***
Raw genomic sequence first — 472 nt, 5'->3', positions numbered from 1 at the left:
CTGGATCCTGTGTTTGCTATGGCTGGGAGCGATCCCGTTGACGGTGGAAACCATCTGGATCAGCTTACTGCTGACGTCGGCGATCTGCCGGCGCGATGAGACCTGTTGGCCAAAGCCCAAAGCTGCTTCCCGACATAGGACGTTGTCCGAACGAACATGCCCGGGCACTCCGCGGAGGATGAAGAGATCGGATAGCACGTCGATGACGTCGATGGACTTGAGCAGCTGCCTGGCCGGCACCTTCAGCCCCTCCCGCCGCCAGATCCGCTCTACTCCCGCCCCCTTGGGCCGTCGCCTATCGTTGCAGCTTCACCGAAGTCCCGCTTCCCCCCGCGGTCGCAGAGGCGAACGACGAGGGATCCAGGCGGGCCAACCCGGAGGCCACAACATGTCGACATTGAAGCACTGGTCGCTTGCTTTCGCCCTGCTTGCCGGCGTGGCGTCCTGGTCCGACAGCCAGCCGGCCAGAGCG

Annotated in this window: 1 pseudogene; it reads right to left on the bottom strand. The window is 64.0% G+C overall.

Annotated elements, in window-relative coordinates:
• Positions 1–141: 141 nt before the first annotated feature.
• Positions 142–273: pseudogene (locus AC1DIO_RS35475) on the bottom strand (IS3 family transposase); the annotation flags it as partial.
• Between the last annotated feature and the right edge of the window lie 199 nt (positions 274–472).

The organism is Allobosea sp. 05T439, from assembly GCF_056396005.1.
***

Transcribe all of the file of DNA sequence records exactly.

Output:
Raw genomic sequence first — 472 nt, 5'->3', positions numbered from 1 at the left:
CTGGATCCTGTGTTTGCTATGGCTGGGAGCGATCCCGTTGACGGTGGAAACCATCTGGATCAGCTTACTGCTGACGTCGGCGATCTGCCGGCGCGATGAGACCTGTTGGCCAAAGCCCAAAGCTGCTTCCCGACATAGGACGTTGTCCGAACGAACATGCCCGGGCACTCCGCGGAGGATGAAGAGATCGGATAGCACGTCGATGACGTCGATGGACTTGAGCAGCTGCCTGGCCGGCACCTTCAGCCCCTCCCGCCGCCAGATCCGCTCTACTCCCGCCCCCTTGGGCCGTCGCCTATCGTTGCAGCTTCACCGAAGTCCCGCTTCCCCCCGCGGTCGCAGAGGCGAACGACGAGGGATCCAGGCGGGCCAACCCGGAGGCCACAACATGTCGACATTGAAGCACTGGTCGCTTGCTTTCGCCCTGCTTGCCGGCGTGGCGTCCTGGTCCGACAGCCAGCCGGCCAGAGCG

Annotated in this window: 1 pseudogene; it reads right to left on the bottom strand. The window is 64.0% G+C overall.

Annotated elements, in window-relative coordinates:
• Positions 1–141: 141 nt before the first annotated feature.
• Positions 142–273: pseudogene (locus AC1DIO_RS35475) on the bottom strand (IS3 family transposase); the annotation flags it as partial.
• Between the last annotated feature and the right edge of the window lie 199 nt (positions 274–472).

The organism is Allobosea sp. 05T439, from assembly GCF_056396005.1.